the detachment, with the guns, ammunition,&c., were embarked, and reached the First Infantry camp this morning.
I wish to say that I highly appreciate the efforts of Captain W. Kossak, of the Volunteer Engineers, whose strong casemates, could they have been tested, would have shown that they were skillfully planned, and executed with great judgment and labor.
I have the honor to be, sir, very respectfully, your obedient servant,
E. D. PHILLIPS,
Captain First Infantry.
HDQRS. FOURTH DIV., SIXTEENTH A. C., April 22, 1863.
COLONEL: With his you will receive a reply from General Hurlbut to the flag of truce,* and further instructions in regard to your movements. Nothing has been heard from General [W. S.] Smith, and the probability is that he was obstructed by the same cause which prevented your crossing the Coldwater-high water. It is not intended that you cross the Coldwater or attack Chalmers at the crossing, unless you hear Smith's guns, as indicated in General Hurlbut's communication. I regret exceedingly that any part of your command should be guilty of such a flagrant act of vandalism as the burning of a village, which will tend to bring discredit on our troops, and was in direct violation of your orders, and I assure you the guilty parties will meet with due punishment.
Very respectfully, yours,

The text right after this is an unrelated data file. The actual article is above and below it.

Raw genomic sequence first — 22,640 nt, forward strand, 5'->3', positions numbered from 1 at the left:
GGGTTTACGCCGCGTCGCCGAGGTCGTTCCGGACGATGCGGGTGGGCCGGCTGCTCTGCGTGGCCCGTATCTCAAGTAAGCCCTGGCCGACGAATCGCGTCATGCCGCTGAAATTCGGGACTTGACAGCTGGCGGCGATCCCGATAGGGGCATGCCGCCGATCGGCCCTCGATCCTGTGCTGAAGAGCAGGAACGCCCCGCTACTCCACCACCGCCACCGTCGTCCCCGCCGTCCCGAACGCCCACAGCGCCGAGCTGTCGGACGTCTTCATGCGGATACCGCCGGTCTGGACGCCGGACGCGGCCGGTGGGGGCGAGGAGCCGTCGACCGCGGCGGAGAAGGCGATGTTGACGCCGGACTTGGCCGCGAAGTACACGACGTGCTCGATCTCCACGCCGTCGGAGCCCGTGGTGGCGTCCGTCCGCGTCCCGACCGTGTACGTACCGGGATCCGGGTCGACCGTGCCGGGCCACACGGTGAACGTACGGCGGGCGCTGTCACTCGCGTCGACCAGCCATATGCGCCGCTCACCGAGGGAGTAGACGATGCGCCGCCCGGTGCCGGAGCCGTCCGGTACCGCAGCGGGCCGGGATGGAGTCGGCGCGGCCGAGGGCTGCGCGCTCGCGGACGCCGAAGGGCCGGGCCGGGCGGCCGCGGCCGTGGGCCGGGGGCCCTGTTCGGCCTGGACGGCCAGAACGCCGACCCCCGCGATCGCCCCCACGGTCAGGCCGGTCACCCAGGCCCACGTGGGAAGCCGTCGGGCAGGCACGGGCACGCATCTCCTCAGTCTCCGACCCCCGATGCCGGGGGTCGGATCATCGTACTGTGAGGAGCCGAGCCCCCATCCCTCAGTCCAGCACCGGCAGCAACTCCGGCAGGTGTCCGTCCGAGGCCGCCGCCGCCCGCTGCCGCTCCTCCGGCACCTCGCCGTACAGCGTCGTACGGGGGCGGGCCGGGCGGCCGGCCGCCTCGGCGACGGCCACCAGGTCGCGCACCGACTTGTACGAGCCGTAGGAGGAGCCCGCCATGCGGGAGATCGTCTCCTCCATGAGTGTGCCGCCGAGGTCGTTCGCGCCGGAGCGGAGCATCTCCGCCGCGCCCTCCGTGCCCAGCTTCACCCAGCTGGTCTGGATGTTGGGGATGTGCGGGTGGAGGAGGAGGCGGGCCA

J. G. LAUMAN.
HEADQUARTERS DEPARTMENT OF THE GULF, Opelousas, La., April 23, 1863.
Major-General GRANT, Comdg. Forces on the Upper Mississippi:
GENERAL: I have the honor to acknowledge the receipt of your dispatches, dated at Headquarters, before Vicksburg, March 23, 1863, on the 21st, by the hand of Lieutenant [Joseph F.] Tenney, of General Augur's DIVISION, at Baton Rouge. On April 10, Mr. Gabaudan, private secretary of Admiral Farragut, commanding the Hartford, at the mouth of Red River, reported at my headquarters at Brashear, and gave me verbally substance of your dispatches, which he said he had read, but did not bring with him in the dangerous passage which he was compelled to make of the batteries of Port Hudson.
The information received by Mr. Gabaudan differs somewhat from your dispatches. I understand from him that it was your intention to send a force by the way of Lake Providence and the Black River, passing through the intermediate bayous, to the mouth of Black River on the Red River, and that force would probably reach the Red River by May 1 proximo, to co-operate with my command against Port Hudson.
Stimulated by this report and cheering prospect of assistance, we pushed with vigor the expedition upon which we were then engaged. Our success has been complete. We have utterly destroyed the army and navy of this part of the Confederacy, and made it impossible for the enemy to reorganize his forces for some months to come. We
*See Hurlbut to Chalmers, p. 219.